The village grew up around the abbey, founded in 1217 on the belief that St Mungo was born here. Coal was mined around Culross from the beginnings of the industry, initially by monks. During the time of George Bruce, there was an underground pit connected to an artificial island out in the firth, where ships could load up directly. The mine was drained using water power and a continuous bucket system. The coal produced was also used in the village's other main industry - salt. In fact Culross was the largest producer of salt in the country for a while.
Culross was also the home of the famous Admiral, Thomas Cochrane, named The Sea Wolf by none other than Napoleon, whose daring exploits have inspired almost all of the naval historical fiction of the last few decades.
Much of the town is now owned by the National Trust for Scotland and will continue to be preserved.
You can read about the DDRA (DDS) visit to Culross on the Edinburgh DDRA AGM 2003 page which has some further details about the village.
Always an important strategic town because of its command of the vital crossing of the River Forth, it was effectively the key to control of Scotland. The 15th century Stirling Old Bridge still stands - it was a replacement for the previous wooden structures.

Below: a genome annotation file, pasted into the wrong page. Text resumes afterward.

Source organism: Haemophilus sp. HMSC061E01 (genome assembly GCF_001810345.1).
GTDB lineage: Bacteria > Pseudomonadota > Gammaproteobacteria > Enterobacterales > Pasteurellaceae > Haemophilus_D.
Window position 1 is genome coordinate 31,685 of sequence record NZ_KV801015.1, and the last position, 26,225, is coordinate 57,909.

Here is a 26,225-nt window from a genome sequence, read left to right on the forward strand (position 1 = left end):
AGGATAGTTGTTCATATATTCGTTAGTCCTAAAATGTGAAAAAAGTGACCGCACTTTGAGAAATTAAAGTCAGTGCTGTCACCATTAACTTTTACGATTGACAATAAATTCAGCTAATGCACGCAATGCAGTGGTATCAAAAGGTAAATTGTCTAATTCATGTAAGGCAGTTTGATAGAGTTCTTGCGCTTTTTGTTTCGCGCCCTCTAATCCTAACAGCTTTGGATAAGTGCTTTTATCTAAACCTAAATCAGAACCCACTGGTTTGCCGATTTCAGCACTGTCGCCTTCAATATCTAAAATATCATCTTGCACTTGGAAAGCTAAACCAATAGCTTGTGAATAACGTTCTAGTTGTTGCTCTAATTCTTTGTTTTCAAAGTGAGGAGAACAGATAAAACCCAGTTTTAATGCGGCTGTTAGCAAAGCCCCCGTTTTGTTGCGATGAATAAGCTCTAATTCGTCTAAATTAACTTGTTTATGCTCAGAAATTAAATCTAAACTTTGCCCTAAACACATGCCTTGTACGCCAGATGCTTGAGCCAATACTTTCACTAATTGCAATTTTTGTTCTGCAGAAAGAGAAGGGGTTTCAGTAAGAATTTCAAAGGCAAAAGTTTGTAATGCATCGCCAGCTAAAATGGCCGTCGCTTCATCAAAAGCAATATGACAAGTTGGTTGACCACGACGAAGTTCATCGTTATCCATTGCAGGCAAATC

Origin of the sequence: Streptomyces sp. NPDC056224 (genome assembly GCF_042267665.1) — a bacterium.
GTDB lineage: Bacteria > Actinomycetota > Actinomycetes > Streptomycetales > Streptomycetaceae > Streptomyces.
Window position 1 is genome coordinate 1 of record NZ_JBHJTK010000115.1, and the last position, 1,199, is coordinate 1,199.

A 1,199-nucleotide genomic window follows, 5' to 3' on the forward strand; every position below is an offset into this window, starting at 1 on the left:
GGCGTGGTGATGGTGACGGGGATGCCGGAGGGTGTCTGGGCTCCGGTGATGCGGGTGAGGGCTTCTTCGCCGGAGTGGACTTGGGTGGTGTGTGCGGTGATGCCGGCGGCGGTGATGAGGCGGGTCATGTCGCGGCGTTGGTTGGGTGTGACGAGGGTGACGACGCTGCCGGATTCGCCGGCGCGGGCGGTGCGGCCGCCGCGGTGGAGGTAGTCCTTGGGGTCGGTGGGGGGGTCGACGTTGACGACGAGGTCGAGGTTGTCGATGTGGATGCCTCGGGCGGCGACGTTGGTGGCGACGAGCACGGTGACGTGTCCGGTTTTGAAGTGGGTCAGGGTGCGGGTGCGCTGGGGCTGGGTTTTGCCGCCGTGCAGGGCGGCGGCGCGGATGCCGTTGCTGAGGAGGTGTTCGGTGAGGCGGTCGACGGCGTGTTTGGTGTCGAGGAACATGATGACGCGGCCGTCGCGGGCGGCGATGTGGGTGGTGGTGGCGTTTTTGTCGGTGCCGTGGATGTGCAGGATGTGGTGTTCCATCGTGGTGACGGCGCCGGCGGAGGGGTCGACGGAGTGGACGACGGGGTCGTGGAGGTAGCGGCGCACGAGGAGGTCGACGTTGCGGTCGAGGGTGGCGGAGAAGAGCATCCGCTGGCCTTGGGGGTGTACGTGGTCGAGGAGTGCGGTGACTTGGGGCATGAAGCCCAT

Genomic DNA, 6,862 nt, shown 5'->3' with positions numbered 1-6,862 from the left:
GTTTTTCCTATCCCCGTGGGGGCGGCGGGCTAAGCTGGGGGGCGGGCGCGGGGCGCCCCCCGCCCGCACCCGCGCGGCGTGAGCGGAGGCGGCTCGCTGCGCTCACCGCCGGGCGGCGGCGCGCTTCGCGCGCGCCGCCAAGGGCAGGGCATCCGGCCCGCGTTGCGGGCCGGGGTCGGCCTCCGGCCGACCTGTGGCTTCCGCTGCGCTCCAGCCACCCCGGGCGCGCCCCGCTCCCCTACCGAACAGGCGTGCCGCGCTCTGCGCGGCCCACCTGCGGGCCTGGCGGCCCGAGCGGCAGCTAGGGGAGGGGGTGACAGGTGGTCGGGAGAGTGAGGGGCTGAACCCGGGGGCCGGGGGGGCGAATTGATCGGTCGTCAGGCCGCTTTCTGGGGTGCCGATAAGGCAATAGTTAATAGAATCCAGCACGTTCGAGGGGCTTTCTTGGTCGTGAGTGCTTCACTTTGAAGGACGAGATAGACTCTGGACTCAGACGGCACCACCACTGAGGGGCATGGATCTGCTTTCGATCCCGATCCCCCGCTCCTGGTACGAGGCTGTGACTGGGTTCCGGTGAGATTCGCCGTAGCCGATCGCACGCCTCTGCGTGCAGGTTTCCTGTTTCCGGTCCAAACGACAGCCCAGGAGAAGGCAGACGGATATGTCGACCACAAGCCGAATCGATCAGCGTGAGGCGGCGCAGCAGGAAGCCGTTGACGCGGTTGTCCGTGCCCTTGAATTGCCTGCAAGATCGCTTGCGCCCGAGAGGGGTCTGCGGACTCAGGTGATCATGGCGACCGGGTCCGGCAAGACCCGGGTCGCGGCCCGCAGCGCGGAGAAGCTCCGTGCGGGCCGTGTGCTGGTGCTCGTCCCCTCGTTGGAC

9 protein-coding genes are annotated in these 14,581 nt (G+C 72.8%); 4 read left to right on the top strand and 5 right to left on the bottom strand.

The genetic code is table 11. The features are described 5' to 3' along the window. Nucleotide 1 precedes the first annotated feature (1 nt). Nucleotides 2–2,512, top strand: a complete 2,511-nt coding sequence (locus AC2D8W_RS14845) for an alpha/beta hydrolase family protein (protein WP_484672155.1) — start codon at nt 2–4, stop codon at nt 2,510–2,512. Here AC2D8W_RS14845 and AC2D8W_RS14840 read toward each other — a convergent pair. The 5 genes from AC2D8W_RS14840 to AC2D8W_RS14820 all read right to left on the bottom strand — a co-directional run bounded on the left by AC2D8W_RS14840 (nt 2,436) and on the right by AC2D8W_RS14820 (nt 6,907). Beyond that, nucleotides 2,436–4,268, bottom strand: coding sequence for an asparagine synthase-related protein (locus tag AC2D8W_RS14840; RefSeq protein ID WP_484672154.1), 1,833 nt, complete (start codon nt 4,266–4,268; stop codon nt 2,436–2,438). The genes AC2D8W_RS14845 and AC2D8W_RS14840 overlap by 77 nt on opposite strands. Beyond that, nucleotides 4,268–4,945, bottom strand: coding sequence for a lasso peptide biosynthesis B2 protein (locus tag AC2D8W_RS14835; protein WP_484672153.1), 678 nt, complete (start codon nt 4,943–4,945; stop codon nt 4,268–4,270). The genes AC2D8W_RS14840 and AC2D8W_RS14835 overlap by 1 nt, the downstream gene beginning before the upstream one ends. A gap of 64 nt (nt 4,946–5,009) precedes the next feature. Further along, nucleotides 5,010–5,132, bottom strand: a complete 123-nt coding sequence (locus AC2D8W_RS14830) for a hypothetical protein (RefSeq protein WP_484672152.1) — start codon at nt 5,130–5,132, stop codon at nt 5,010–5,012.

The most prominent part of the town - now in fact a city - is of course the high castle which from below looks remarkably like its counterpart in Edinburgh and was a favourite of the Stuarts who lavished money and French and Italian expertise on it to make it the envy of Europe. In modern times it was occupied by the army for many years and thus little visited by tourists, but since they left it has undergone major archaeological investigation and extensive restoration aimed at returning it to its renaissance glory and it is now a major tourist attraction.
The Grand Hall, the Royal apartments, and the Chapel Royal are all of major importance, and other attractions include the Stirling Heads - carved and painted ceiling panels depicting many famous figures - and the Unicorn Tapestries.